The United States is ill-equipped to deal with a major oil catastrophe in Alaska, the Coast Guard admiral who led the US response to the massive Gulf of Mexico oil spill and others warn.
Only one of the US Coast Guard's three ice breakers is operational and would be available to respond to a disaster off Alaska's northern coast, which is icebound for much of the year, retired admiral Thad Allen told reporters this week.
Former Alaska lieutenant governor Fran Ulmer said that before drilling in the Arctic, the United States must "invest in the Coast Guard."
"It's not an option; it's a mandatory next step for our country to take," said Ulmer, who was a member of a presidential commission that last month called for more government oversight to prevent a repeat of the Gulf of Mexico disaster.
But funding for expensive new icebreakers is unlikely to be high on the list of priorities of Republicans who gained control of the House of Representatives by vowing to slash spending.
And yet, Republicans are likely to push for more drilling off Alaska's coast, an area rich in oil.
Allen drew a grim picture of the difficulties that would face authorities responding to an offshore emergency in the Arctic.
Hundreds of clean-up workers, spill investigators, counsellors and advisers poured into Louisiana after the Gulf of Mexico spill, taking over entire coastal towns.
But the town of Barrow, which is close to the offshore areas and where some rigs and offshore islands have already been erected, there are few facilities to house workers, let alone oil spill response crews or rescuers, he said.
"If you have 30 people, you've maxed out the beds," he said.
The town has no de-icing facilities and no hangar for fixed-wing aircraft, which were used extensively in the aftermath of the BP oil spill in the Gulf of Mexico.
"At this point the lack of a forward operating base would be a significant impediment not only to oil spill response but to search and rescue," said Allen.
Eleven rig workers died when a BP-leased rig exploded some 50 miles (80 kilometers) off the coast of Louisiana in April, sending a record 4.9 million barrels of toxic crude spewing into the Gulf before the gushing deepwater well was capped three months later.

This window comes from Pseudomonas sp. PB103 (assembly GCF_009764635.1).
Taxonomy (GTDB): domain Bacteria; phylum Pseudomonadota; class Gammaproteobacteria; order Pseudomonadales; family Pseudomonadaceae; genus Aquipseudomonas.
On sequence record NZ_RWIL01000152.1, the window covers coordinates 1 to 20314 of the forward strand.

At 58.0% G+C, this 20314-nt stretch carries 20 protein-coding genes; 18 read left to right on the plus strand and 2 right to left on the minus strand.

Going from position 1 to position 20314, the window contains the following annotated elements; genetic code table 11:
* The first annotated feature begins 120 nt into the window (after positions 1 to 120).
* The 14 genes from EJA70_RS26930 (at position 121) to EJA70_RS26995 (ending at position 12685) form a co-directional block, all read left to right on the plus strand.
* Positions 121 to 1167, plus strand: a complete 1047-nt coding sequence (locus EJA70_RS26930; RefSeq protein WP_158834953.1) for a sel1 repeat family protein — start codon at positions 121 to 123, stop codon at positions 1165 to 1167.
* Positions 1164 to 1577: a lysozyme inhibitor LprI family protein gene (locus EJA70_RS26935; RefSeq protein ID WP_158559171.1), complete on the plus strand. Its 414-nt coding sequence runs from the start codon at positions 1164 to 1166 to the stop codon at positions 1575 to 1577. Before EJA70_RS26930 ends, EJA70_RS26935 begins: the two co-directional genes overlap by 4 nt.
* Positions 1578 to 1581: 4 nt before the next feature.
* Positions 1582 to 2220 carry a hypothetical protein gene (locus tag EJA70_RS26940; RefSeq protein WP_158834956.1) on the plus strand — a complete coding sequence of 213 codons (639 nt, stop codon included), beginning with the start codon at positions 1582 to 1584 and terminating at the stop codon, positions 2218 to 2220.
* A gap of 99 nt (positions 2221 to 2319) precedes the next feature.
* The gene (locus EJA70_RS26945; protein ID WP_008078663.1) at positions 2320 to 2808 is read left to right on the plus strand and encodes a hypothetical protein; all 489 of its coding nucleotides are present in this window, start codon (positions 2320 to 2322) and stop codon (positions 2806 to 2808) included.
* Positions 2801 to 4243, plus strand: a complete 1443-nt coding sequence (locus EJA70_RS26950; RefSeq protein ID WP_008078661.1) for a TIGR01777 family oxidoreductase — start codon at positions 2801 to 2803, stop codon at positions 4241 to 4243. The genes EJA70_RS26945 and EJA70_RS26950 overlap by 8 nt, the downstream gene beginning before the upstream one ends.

The impact is still being felt in the region, where oil washed up on beaches, tainted fragile marshlands, caused the authorities to close down vast areas of water to commercial fishing and shrimping, and crippled tourism.
The oil spill panel that Ulmer sat on blamed the accident on "systemic" failures in oil industry safety practices and weak enforcement of safety rules and warned that without reform a disaster like that in the Gulf of Mexico might happen again.
Drilling in Alaska would be in shallower water than the BP well, but challenges including harsh weather, ice floes and the fact that the closest Coast Guard base is hundreds of miles away would make rescue and clean-up operations very difficult, said Marilyn Heijman, director of the Pew Environment Group's offshore energy reform and US Arctic campaigns.
In December, Interior Secretary Ken Salazar banned new drilling in the eastern Gulf and the Atlantic until beyond 2017, but said drilling in the Arctic could go ahead.
The one company that had applied for a permit to drill off the Alaska coast, Royal Dutch Shell, on Thursday said it was delaying the start of exploration because it has been unable to obtain permits.
The delay brought praise from environmental groups but criticism from Alaska politicians like Republican Governor Sean Parnell who said the delay was an example of the "federal government dragging its feet, killing jobs and making us even more reliant on oil from the Middle East and elsewhere."
Alaska Democratic Senator Mark Begich also railed at the government, saying it has "taken virtually every opportunity to block responsible development of Alaska's resources."